A few produce companies are in hot pursuit of LEED standards from the U.S. Green Building Council.
The Limoneira Co., Santa Paula, Calif., has the only LEED-certified building associated with a solar field in the city, said Alex Teague, senior vice president and chief operating officer.
OK Produce, Fresno, Calif., did a remodel using LEED standards and is shooting for platinum level certification, the highest, said Brady Matoian, chief executive officer.
“Our goal is platinum, but I’d be happy with any certification because we have none so far,” Matoian said. “This sets us on a really good path for the future.”
In general, Matoian said that having a sustainability program doesn’t open doors to new customers, but it does help once you’re in the door.
“When I first started telling people about our green efforts, I think I had to force them to listen,” Matoian said. “Now, as time has progressed, the trend has caught up. It’s not just popular — it’s the way to go.
“It’s like food safety. If you didn’t have a food safety program 10 years ago, it was a problem. If you didn’t three years ago, you were out of business.”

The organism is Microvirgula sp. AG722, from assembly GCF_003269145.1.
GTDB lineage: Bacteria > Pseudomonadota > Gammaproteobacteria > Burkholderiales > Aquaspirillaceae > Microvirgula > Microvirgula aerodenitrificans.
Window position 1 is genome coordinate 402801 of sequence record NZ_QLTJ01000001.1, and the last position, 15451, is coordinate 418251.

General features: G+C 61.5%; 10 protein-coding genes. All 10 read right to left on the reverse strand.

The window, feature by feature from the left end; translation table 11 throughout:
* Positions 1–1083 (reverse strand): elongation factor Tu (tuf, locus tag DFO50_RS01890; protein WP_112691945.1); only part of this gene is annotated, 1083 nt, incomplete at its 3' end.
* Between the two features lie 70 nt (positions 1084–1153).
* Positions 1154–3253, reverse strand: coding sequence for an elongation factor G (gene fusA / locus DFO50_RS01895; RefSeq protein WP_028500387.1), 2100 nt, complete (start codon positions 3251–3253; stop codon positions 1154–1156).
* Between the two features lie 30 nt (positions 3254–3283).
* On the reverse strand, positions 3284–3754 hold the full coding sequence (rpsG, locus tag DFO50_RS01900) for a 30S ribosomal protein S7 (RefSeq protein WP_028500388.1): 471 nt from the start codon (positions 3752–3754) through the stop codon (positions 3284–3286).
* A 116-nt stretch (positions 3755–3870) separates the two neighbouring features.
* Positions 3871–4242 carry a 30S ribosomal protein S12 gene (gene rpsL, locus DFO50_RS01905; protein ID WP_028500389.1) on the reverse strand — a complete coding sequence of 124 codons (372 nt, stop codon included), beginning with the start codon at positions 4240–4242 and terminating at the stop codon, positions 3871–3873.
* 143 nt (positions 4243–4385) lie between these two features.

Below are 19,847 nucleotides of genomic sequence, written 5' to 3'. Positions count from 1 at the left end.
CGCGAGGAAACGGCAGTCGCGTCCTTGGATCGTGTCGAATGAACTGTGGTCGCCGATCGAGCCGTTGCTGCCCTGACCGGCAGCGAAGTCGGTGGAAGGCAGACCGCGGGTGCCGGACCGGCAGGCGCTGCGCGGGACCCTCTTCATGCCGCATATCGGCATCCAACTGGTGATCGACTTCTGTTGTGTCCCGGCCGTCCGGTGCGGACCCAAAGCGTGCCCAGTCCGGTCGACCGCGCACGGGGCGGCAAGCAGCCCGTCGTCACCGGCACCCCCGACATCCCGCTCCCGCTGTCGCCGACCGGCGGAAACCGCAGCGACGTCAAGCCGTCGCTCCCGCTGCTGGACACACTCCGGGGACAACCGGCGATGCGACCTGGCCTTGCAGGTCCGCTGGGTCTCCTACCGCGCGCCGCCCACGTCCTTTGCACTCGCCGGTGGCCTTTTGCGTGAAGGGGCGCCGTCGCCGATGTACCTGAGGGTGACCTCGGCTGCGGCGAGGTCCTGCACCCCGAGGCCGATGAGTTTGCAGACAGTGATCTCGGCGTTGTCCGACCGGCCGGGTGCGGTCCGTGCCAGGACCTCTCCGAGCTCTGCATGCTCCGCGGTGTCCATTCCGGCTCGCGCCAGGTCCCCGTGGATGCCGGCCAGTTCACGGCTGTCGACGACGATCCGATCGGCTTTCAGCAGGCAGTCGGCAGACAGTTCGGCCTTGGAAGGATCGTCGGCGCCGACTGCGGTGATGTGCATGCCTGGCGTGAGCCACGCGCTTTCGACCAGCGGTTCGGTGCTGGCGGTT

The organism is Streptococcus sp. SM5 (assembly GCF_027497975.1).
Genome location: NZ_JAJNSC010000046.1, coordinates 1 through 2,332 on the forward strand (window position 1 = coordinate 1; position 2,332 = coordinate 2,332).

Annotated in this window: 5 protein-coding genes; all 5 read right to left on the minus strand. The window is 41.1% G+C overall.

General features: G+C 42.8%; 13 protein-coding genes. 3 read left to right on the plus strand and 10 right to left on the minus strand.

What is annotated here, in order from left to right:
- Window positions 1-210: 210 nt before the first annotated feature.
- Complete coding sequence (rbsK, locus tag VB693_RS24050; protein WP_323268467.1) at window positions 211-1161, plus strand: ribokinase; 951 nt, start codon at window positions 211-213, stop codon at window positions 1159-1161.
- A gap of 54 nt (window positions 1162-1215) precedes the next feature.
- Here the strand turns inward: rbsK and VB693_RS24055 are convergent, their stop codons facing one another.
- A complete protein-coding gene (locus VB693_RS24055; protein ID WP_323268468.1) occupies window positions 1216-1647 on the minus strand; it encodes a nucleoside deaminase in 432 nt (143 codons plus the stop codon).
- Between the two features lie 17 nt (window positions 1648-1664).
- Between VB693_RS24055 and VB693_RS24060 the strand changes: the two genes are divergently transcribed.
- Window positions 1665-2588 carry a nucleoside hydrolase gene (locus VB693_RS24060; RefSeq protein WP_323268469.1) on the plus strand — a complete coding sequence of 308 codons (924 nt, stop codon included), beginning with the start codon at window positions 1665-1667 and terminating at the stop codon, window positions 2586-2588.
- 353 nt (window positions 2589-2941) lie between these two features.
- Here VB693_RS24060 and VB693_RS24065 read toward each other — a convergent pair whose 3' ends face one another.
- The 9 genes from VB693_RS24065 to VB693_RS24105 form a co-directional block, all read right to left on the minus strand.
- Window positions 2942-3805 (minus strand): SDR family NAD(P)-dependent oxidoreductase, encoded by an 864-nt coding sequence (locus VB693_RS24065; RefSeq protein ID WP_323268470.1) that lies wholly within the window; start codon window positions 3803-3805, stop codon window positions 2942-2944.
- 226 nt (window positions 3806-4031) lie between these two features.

After all the platitudes have worn away, there is a strong business case for adopting sustainable methods, shippers say.
“Aside from it being the right thing to do, you save expenses over the long haul,” Teague said. “We’re finding that buyers are more eager to buy from us because of our sustainability efforts. That far outweighs the benefits from cost savings.”
And even after the carrot of profitability, there will be the stick of government.
“In five to 10 years, sustainability will be even more important,” said Bill Warmerdam, owner of Warmerdam Packing LLC, Hanford, Calif. “There will be more government regulations that call for it.”